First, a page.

But that does not mean we must passively accept the new order. On the contrary, law librarians must be activist consumers, using our not inconsiderable position of strength in the legal information marketplace to achieve positive ends. The 1996 AALL Demographic Survey found that law librarians who are AALL members control more than $2.4 billion in legal publishing budgets each year. We have the final call on how approximately one-half of the industry's total dollars are spent. The clout represented by those numbers is undeniable, and we must use it to ensure that law librarians play a major role in all aspects of the development, dissemination, and utilization of legal information products. Simply recognizing the power that we have, not only in the money we represent but in the tools that we have to affect how that money is spent-or not spent-is the crucial first step. AALL will help with the next steps, the ones that let you put that power to work.
AALL's Next Steps On Your Behalf
The Executive Board devoted many hours of its recent meeting to discussing publisher consolidations, their impact on libraries and librarians, and how AALL could play a meaningful role in helping members not just weather the storm but right the ship and sail confidently into the future. We want you to know that AALL is working right now to ensure that law librarians can participate in this new legal publishing environment from a position of strength and knowledge. Here are just a few of the things already underway or planned for the very near future:
- a roundtable meeting with publisher representatives will be held this Spring to establish more effective and timely methods for specific problem resolution
- a "President's Briefing on Publisher Relations and Relationships" will be prepared for the July issue of AALL Spectrum
- the Committee on Relations with Information Vendors (CRIV) will post and keep timely a variety of practical information on AALLNET (http://www.aallnet.org), including reliable publisher contacts, hot publisher news items and an interactive complaint form to be completed on line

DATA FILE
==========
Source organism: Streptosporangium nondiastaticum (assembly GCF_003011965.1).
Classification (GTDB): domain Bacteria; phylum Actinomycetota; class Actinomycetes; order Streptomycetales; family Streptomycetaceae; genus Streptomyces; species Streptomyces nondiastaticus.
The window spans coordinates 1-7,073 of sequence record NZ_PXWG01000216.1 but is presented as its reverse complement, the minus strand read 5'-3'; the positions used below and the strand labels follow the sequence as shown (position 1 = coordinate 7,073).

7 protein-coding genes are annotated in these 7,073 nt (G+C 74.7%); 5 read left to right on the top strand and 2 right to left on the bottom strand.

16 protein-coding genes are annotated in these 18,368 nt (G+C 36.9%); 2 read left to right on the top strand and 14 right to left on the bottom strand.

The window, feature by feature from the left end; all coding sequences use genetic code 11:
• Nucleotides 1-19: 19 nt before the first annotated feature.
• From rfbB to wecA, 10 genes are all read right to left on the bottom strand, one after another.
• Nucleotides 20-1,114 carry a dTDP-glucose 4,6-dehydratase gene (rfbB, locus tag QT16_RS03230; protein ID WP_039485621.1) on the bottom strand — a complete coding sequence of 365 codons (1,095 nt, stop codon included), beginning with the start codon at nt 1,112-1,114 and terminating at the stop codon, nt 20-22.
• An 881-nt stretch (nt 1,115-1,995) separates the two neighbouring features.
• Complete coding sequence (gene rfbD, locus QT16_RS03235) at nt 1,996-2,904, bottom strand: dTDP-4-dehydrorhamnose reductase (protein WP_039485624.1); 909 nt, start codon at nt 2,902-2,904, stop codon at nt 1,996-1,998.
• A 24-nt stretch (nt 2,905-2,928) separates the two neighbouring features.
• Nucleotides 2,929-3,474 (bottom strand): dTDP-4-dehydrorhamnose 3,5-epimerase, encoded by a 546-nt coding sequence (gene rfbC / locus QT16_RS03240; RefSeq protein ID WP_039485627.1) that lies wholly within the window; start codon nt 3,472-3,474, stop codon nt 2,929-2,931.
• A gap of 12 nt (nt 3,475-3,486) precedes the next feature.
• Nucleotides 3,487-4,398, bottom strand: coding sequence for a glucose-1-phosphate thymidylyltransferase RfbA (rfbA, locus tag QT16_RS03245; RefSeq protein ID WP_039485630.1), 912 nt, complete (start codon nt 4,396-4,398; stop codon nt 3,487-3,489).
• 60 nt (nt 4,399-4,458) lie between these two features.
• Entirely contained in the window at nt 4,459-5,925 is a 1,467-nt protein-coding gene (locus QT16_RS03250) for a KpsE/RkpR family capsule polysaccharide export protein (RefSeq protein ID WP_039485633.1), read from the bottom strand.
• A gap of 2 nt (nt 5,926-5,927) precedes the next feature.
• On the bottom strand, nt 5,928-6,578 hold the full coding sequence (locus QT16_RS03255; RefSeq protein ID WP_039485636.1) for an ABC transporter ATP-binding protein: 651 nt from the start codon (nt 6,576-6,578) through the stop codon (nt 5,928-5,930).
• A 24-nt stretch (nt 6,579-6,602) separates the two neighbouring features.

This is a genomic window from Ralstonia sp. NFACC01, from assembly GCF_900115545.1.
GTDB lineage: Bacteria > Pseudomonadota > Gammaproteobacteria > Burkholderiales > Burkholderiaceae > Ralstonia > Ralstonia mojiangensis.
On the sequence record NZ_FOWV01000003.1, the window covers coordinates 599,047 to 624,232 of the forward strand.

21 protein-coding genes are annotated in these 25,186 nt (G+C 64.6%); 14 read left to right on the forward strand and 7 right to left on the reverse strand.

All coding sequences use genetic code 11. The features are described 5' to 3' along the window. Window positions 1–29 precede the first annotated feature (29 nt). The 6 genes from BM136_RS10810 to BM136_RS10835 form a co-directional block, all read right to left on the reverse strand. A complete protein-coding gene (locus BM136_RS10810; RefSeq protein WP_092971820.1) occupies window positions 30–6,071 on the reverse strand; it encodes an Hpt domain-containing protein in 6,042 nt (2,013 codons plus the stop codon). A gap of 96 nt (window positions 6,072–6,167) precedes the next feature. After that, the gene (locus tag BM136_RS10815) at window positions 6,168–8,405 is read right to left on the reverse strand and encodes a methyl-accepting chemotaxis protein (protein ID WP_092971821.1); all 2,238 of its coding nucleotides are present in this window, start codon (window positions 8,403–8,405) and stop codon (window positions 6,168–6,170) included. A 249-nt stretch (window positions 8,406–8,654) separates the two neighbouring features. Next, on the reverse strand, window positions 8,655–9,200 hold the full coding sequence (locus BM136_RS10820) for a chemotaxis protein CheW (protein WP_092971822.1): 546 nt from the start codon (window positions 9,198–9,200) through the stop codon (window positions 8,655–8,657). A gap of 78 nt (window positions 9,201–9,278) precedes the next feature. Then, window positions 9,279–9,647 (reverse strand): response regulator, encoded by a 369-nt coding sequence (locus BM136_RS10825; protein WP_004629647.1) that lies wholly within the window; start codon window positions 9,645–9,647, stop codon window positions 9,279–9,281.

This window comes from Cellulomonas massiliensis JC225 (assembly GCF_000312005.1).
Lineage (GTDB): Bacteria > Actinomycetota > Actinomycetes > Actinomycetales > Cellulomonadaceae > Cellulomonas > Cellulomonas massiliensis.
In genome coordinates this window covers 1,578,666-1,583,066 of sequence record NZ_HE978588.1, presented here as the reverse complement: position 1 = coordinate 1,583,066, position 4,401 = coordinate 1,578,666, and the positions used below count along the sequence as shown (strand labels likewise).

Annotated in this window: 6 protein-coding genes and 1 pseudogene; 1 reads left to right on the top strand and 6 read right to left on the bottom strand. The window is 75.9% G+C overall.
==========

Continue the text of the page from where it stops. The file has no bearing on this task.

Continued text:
- a team of CRIV Ombudsmen has been formed, with each assigned to forge relationships with individual publishers and serve as a direct conduit of information between the publisher and AALL members
- Guidelines for publishers that identify the needs of librarians, and for librarians that detail how to proceed when problems with publishers arise, will be produced
- A "Publisher Relations" Tool Kit to help librarians effectively-and quickly-resolve problems will be developed
AALL is committed to developing productive tools that members can use to resolve
the significant problems that mar today's legal information landscape. We will
use all possible resources to create solutions for you and share ideas with
you. To ensure we meet your specific needs, we must hear from you. Let us know
what's working and what's not, and how AALL can serve you better. Please write,
call or e-mail me at firstname.lastname@example.org, President-Elect
Judy Meadows at email@example.com, or Executive
Director Roger Parent.
In the new legal information environment, we need to focus on our strengths-together. AALL is working on it, but we cannot do it alone. We need your support, your input, and your very active participation. Together, we can make it better.